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In an address at the CME Church Conference, George B. Nesbitt analyzes the role of the church during the Civil Rights Movement. During slavery, the church was a place of refuge and hope, but now individuals are beginning to lose their faith in the church.
Dr. King replies to the Sessoms' previous letter that requested assistance in alleviating racial inequality in Mississippi. King informs them that the first step is to "urge the struggle in our own community," and the second step is for everyone to "join together across the nation with people of good will and combat the evils of racism and injustice."
Dr. King addresses the accusation in the New York Herald Tribune that some SCLC members support Communism. He also states that the SCLC has severed ties with former member Jack O'Dell, including the fundraising that had taken place in New York.
Arthur LeSueur, a War World II veteran, expresses his support of Dr. King's endeavors to gain equality in America. He hopes that Dr. King will not be discouraged by the great injustices he has faced and will continue to hold strong to his position.
Dr. King thanks Miss Corbett for her message regarding the SCLC Chicago Campaign. He agrees with Miss Corbett's view that the current Negro dilemma is rooted in multiple causes. He also discusses standards of living, economic conditions and society as a whole.
After reading Dr. King's book, "Why We Can't Wait," Philip Harnden, a sophomore at Wheaton College, writes Dr. King expressing his newly changed insight on the Negro struggle. Mr. Harnden inquires about Dr. King's nonviolent approach and the black community beginning to abandon nonviolence by adopting more aggressive means to achieve their goals.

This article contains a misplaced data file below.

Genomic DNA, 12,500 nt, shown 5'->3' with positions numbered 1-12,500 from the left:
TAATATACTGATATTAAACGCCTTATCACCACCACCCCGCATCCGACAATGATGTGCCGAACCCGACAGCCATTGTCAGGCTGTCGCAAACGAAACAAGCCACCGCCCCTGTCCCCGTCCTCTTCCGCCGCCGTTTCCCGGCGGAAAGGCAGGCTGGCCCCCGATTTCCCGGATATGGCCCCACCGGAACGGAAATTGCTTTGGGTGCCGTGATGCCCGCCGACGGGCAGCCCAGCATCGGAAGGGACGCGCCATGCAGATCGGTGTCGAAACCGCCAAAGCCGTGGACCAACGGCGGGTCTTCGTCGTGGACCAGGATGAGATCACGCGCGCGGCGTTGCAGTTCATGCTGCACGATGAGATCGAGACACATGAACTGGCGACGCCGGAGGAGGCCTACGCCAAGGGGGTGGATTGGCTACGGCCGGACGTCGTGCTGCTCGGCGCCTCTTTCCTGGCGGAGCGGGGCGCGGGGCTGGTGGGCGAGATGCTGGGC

Elizabeth Miller, the Executive Director of the Christian Social Concern division of the American Baptist Convention, extends support to Dr. King while he is in the Jefferson County Jail in 1967. She expresses gratitude for Dr. King's leadership and commends him for his non-violent action.
In this memorial resolution, the Board of Trustees of the Long Island Baptist Societies expresses its deep sense of loss at the tragic death of Dr. King. The board acknowledges the debt that is owed to Dr. King and commits to continuing his work.
This document reviews the economic, political, and cultural disparity of Puerto Ricans. The authors explain the history of American imperialism in Puerto Rico and how Puerto Ricans have been mistreated in the United States, particularly in New York. Criticizing the Vietnam War, the authors suggest focusing the funding used abroad on community building.
Ted Bleecker, Director of Publications for the United Federation of Teachers, extends gratitude to Dr. King for his statement in the Federation's 50th anniversary issue. Enclosed is a copy of the issue in which Dr. King congratulates the Federation, draws comparisons between the attitudes of the Federation and the Civil Rights Movement, and thanks them for receipt of the John Dewey Award.
Dr. King, in this letter, thanked Mr. Joseph Beaver for his kindness and for the enclosed booklet entitled "I Want You to Know Wendell Phillips Dabney" sent to him, during his recovery from a nearly fatal stabbing in 1958. Dr. King took a moment to apologize for he and Mrs. King not being able to communicate with Mr. Beaver, while they vacationed in Mexico. He concluded the letter by acknowledging his readiness to rejoin those fighting in the battle for civil rights, once his healing process was complete.
Dr. King writes this letter of appreciation to Reverend David A. Gibbons, Executive Secretary of the Denison Christian Association at Denison University. King is overjoyed to accept the $255 donation from several students and faculty members of the university. He explains the importance of the contribution and how it supports SCLC's voter registration work in Birmingham.
Dr. King expresses his deep appreciation for the contribution made by Lilace Barnnes to the Southern Christian Leadership Conference. Dr. King states that without the contributions from supporters the initiatives of the SCLC would not be possible.